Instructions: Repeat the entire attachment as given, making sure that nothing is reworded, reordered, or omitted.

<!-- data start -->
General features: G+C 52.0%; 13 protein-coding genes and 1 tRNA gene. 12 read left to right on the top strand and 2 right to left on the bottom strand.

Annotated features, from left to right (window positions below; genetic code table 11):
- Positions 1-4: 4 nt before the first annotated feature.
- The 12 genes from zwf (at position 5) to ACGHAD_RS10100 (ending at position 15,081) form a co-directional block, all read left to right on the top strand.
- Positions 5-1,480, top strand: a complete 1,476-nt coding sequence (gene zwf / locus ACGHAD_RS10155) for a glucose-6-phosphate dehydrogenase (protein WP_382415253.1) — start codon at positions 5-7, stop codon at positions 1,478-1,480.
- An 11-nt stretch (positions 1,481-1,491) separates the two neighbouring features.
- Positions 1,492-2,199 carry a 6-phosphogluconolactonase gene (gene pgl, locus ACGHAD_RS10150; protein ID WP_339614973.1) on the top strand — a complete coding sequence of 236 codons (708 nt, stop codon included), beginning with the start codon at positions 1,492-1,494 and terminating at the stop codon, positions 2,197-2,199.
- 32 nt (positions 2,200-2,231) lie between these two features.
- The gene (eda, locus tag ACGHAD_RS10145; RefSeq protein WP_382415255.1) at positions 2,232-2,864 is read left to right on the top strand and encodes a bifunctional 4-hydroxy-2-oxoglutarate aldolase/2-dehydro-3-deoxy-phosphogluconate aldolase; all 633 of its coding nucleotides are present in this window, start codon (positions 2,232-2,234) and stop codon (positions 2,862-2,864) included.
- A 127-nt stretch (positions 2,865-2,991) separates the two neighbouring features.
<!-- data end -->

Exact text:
General features: G+C 52.0%; 13 protein-coding genes and 1 tRNA gene. 12 read left to right on the top strand and 2 right to left on the bottom strand.

Annotated features, from left to right (window positions below; genetic code table 11):
- Positions 1-4: 4 nt before the first annotated feature.
- The 12 genes from zwf (at position 5) to ACGHAD_RS10100 (ending at position 15,081) form a co-directional block, all read left to right on the top strand.
- Positions 5-1,480, top strand: a complete 1,476-nt coding sequence (gene zwf / locus ACGHAD_RS10155) for a glucose-6-phosphate dehydrogenase (protein WP_382415253.1) — start codon at positions 5-7, stop codon at positions 1,478-1,480.
- An 11-nt stretch (positions 1,481-1,491) separates the two neighbouring features.
- Positions 1,492-2,199 carry a 6-phosphogluconolactonase gene (gene pgl, locus ACGHAD_RS10150; protein ID WP_339614973.1) on the top strand — a complete coding sequence of 236 codons (708 nt, stop codon included), beginning with the start codon at positions 1,492-1,494 and terminating at the stop codon, positions 2,197-2,199.
- 32 nt (positions 2,200-2,231) lie between these two features.
- The gene (eda, locus tag ACGHAD_RS10145; RefSeq protein WP_382415255.1) at positions 2,232-2,864 is read left to right on the top strand and encodes a bifunctional 4-hydroxy-2-oxoglutarate aldolase/2-dehydro-3-deoxy-phosphogluconate aldolase; all 633 of its coding nucleotides are present in this window, start codon (positions 2,232-2,234) and stop codon (positions 2,862-2,864) included.
- A 127-nt stretch (positions 2,865-2,991) separates the two neighbouring features.